Sonic Limit

As the vapor temperature in the heat pipe is lowered, the vapor pressure drops.  To carry a given amount of heat, the vapor velocity must increase, which in turn increases the pressure drop from the evaporator to the condenser.  At these low vapor pressures, compressible flow effects become important.

The sonic limit is reached when the Mach number reaches 1 at the beginning of the heat pipe adiabatic section.   There are a number of ways to reach the sonic limit in compressible flow, such as decreasing the flow area, adding heat, and frictional effects.  The heat pipe sonic limit is approached by mass addition, where mass is added to the flow rate from the start to the end of the heat pipe evaporator:

sonicheatpipes-1

 

 

where:

mDot_Sonic                       Mass flow at the entrance to the adiabatic section, when the flow is choked, kg/s
ρV                                    Vapor density, kg/m3
VSound_V                          Speed of sound in the vapor, m/s
AVapor                               Heat pipe vapor space area, measured perpendicular to the flow, m2
γ                                       Ratio of specific heats, cp/cv

The sonic limit is then:

sonicheatpipes2

 

where:

qSonic                               Sonic limit, W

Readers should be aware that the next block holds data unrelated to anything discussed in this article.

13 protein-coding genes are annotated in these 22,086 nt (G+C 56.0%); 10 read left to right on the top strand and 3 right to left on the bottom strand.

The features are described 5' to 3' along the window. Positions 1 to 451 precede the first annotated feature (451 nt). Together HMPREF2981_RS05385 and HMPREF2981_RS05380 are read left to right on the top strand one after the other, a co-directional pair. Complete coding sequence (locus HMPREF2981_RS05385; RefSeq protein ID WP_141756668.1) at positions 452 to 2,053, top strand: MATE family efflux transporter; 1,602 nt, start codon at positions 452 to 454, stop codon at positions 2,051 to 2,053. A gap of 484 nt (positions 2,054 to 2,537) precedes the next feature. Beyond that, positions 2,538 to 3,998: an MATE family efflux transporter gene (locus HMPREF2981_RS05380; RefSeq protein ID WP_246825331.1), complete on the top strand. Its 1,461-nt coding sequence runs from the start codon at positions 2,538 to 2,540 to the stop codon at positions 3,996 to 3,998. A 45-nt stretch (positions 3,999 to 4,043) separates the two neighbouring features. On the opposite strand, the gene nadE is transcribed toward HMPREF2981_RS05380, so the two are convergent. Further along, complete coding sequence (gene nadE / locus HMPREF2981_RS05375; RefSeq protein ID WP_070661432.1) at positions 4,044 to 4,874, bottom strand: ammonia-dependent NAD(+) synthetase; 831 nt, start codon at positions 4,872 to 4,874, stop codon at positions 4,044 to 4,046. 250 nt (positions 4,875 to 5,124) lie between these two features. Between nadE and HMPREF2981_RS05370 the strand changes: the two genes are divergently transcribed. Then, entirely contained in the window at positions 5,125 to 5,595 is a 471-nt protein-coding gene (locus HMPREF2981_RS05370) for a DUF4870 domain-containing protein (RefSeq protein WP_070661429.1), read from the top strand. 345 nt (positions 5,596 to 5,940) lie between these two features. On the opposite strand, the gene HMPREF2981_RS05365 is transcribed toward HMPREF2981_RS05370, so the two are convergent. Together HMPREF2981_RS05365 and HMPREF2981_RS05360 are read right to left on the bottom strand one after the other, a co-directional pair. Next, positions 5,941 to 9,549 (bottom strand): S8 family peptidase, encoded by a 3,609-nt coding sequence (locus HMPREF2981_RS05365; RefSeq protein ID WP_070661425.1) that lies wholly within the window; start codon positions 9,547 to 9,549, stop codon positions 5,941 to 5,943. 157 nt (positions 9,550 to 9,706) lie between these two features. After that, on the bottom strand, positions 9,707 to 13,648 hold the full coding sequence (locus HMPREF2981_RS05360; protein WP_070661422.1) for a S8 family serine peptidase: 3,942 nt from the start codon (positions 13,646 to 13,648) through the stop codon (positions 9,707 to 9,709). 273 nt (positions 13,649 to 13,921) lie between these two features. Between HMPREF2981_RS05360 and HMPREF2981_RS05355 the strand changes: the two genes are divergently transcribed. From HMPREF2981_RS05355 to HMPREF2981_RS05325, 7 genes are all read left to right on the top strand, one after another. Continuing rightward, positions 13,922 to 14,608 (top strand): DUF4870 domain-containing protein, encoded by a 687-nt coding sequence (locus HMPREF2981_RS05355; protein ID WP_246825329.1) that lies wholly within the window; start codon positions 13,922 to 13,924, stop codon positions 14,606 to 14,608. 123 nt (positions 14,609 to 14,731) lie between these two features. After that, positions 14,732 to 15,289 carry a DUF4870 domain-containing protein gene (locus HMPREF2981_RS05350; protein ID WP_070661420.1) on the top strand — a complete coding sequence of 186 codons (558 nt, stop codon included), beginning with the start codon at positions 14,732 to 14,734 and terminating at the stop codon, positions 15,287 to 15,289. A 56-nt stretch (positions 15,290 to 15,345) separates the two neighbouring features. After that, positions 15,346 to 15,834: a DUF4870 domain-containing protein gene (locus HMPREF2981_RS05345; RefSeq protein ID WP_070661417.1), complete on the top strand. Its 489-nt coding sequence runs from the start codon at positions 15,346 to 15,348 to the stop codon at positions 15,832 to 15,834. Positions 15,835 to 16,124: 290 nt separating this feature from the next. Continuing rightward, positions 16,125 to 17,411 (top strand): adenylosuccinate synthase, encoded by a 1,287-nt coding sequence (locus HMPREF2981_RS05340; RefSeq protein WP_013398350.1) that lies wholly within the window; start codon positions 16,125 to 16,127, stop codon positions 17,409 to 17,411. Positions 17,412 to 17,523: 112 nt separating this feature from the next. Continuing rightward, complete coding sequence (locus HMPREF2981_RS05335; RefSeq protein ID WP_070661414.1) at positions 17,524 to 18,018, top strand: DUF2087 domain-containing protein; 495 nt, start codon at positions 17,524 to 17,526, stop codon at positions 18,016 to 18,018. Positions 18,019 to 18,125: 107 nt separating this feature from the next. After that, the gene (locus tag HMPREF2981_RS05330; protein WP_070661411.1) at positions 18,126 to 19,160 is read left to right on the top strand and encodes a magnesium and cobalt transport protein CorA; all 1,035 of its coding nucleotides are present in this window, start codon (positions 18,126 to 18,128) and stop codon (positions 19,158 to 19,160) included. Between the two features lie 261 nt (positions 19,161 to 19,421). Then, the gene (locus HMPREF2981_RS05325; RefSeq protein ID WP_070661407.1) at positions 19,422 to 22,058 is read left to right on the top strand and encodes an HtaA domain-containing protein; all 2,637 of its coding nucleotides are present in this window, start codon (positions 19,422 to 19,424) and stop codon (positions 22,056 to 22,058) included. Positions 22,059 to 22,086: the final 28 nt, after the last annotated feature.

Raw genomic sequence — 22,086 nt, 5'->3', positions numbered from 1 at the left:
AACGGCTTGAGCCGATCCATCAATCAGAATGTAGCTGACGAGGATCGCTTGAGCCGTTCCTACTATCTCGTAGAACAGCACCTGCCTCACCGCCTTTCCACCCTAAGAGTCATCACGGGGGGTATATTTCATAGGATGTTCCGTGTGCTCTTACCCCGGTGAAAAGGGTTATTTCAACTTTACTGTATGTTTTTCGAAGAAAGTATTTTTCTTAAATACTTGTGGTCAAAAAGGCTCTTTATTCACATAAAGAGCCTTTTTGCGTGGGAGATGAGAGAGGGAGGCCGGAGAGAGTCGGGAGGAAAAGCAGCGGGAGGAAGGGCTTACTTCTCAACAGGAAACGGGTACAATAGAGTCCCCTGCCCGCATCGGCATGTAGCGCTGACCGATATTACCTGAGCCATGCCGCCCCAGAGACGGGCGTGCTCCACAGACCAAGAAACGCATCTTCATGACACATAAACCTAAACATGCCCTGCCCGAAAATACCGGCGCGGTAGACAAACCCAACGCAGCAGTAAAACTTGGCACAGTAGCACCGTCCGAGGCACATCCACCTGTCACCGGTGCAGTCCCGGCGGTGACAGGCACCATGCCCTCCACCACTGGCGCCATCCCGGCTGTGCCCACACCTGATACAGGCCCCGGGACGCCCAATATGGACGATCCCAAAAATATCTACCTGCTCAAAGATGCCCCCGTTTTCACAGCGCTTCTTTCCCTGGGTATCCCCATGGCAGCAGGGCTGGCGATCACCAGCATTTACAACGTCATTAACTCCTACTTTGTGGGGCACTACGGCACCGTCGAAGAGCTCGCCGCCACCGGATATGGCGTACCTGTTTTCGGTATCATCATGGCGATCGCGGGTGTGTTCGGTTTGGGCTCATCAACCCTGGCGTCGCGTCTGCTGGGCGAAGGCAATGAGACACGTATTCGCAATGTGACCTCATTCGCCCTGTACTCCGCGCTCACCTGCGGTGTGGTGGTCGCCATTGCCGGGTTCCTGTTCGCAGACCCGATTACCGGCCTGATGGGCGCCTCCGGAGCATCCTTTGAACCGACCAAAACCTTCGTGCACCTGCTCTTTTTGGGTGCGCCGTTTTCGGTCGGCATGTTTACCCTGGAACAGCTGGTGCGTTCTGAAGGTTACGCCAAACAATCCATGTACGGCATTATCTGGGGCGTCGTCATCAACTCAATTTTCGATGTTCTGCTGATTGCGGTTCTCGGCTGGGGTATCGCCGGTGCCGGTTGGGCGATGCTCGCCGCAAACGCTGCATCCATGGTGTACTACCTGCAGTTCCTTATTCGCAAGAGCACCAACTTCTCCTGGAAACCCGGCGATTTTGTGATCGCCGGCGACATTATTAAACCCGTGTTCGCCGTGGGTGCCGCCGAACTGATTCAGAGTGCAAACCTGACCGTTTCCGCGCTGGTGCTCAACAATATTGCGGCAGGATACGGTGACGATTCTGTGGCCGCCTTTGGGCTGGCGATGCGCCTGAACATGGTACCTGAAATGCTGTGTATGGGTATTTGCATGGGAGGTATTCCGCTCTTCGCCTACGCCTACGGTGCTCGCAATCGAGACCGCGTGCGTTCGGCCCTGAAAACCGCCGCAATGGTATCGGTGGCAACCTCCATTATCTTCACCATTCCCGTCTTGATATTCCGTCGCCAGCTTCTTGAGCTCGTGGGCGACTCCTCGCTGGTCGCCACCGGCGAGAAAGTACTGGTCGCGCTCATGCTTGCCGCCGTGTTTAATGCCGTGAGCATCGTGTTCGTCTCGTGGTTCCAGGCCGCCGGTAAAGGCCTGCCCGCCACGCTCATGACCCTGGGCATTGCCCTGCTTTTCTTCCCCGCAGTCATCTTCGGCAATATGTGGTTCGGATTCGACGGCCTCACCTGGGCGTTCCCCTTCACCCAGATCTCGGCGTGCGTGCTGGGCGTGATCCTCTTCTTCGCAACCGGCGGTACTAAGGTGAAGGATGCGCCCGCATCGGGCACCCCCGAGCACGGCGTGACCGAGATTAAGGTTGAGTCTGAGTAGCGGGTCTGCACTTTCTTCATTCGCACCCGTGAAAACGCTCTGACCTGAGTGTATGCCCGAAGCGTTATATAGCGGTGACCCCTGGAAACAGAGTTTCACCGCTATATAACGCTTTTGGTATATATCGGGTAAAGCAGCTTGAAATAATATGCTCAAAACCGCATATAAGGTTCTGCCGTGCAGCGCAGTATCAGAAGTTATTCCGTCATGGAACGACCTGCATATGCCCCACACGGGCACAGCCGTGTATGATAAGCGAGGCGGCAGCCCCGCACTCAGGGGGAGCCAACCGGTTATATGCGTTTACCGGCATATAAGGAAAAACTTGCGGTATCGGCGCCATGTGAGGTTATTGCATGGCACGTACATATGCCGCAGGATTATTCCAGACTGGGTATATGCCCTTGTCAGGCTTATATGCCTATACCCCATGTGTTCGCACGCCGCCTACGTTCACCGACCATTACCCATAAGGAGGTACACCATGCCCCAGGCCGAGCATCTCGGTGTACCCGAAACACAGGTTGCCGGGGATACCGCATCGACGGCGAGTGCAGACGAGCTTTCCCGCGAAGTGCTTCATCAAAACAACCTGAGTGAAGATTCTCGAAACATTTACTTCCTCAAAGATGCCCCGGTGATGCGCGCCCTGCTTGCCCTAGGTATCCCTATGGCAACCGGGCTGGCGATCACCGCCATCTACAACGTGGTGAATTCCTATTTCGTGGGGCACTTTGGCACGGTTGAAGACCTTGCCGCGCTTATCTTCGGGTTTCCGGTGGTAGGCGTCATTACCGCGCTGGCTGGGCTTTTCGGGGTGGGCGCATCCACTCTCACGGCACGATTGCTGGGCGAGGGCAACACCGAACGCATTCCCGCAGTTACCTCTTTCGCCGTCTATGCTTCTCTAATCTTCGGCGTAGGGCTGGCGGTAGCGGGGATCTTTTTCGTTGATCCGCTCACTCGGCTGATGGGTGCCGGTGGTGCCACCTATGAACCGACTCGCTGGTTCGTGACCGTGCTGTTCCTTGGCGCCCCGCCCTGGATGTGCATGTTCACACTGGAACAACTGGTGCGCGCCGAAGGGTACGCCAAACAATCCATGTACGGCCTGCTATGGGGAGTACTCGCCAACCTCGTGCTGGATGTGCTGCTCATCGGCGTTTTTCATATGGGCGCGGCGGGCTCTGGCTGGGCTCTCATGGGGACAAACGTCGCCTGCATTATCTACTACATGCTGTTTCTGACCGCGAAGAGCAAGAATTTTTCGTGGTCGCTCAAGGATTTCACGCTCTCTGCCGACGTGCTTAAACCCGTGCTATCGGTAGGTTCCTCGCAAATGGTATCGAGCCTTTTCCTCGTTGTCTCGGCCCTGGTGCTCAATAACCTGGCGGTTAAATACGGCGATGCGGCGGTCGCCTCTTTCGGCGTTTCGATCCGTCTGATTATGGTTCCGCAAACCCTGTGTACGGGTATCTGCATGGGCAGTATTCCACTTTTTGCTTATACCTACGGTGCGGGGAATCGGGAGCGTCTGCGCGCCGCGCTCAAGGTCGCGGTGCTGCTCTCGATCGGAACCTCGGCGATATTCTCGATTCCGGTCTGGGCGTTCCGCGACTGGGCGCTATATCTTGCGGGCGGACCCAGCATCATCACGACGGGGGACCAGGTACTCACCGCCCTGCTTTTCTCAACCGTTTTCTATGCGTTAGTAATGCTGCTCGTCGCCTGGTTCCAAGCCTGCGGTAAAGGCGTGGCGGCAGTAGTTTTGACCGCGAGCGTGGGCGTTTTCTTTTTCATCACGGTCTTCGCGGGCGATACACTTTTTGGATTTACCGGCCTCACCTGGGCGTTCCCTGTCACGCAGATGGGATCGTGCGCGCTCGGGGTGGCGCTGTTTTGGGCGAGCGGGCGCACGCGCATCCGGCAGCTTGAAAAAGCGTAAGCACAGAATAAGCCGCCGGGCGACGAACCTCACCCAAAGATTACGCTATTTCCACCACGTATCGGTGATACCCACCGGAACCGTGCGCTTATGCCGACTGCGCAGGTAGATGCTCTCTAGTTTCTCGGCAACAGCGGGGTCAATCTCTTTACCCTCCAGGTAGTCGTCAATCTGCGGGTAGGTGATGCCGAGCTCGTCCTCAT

λfg                                    Latent heat, liquid to vapor, J/kg

As a rule of thumb, always operate with powers less than one-half of the sonic limit.

An example of sonic and capillary limits is shown in Figure 3, which compares heat pipe power versus temperature for identical heat pipes using either cesium or potassium as the working fluid.  The sonic and capillary limits were calculated, and then curves using the lower of the two limits were plotted in the figure.  On the left side of the graph, the maximum heat pipe power is set by the sonic limit (the roughly parabolic part of the curve), while on the right side of the graph, the maximum power is set by the capillary limit (the roughly flat part of the curve).  At lower temperatures, more power can be carried with cesium, since it has a higher vapor density (and higher sonic limit) at any given temperature.  Once the temperature is increased above roughly 500°C, the potassium heat pipe carries more power (for this particular design).  This is the reason that cesium is normally used at temperatures below 600°C, and is replace by potassium and then sodium at higher temperatures.

Sonic and Wicking Limits Graph

Figure 1. Sonic and Wicking Limits for Cesium and Potassium Heat Pipes. For these specific designs, the sonic limit controls the power below 400ºC for cesium, and below 500ºC for potassium.

 

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